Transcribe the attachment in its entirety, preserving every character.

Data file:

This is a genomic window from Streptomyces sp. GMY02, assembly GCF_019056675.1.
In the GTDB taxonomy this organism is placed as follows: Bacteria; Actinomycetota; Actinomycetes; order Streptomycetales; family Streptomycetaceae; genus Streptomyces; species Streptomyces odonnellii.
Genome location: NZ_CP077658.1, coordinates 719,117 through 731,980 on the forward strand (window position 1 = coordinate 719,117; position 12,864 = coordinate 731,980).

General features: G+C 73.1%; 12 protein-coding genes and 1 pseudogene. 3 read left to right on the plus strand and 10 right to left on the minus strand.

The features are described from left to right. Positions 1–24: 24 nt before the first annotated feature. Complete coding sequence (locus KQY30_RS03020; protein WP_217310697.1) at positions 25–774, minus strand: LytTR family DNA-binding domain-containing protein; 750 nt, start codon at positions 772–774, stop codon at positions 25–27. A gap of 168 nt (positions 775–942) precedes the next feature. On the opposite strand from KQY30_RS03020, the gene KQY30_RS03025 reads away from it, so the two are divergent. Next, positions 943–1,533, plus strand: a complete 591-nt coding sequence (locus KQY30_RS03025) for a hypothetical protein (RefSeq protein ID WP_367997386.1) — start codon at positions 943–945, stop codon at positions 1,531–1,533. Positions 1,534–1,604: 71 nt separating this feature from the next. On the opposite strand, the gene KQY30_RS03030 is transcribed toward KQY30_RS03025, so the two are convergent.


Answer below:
This is a genomic window from Streptomyces sp. GMY02, assembly GCF_019056675.1.
In the GTDB taxonomy this organism is placed as follows: Bacteria; Actinomycetota; Actinomycetes; order Streptomycetales; family Streptomycetaceae; genus Streptomyces; species Streptomyces odonnellii.
Genome location: NZ_CP077658.1, coordinates 719,117 through 731,980 on the forward strand (window position 1 = coordinate 719,117; position 12,864 = coordinate 731,980).

General features: G+C 73.1%; 12 protein-coding genes and 1 pseudogene. 3 read left to right on the plus strand and 10 right to left on the minus strand.

The features are described from left to right. Positions 1–24: 24 nt before the first annotated feature. Complete coding sequence (locus KQY30_RS03020; protein WP_217310697.1) at positions 25–774, minus strand: LytTR family DNA-binding domain-containing protein; 750 nt, start codon at positions 772–774, stop codon at positions 25–27. A gap of 168 nt (positions 775–942) precedes the next feature. On the opposite strand from KQY30_RS03020, the gene KQY30_RS03025 reads away from it, so the two are divergent. Next, positions 943–1,533, plus strand: a complete 591-nt coding sequence (locus KQY30_RS03025) for a hypothetical protein (RefSeq protein ID WP_367997386.1) — start codon at positions 943–945, stop codon at positions 1,531–1,533. Positions 1,534–1,604: 71 nt separating this feature from the next. On the opposite strand, the gene KQY30_RS03030 is transcribed toward KQY30_RS03025, so the two are convergent.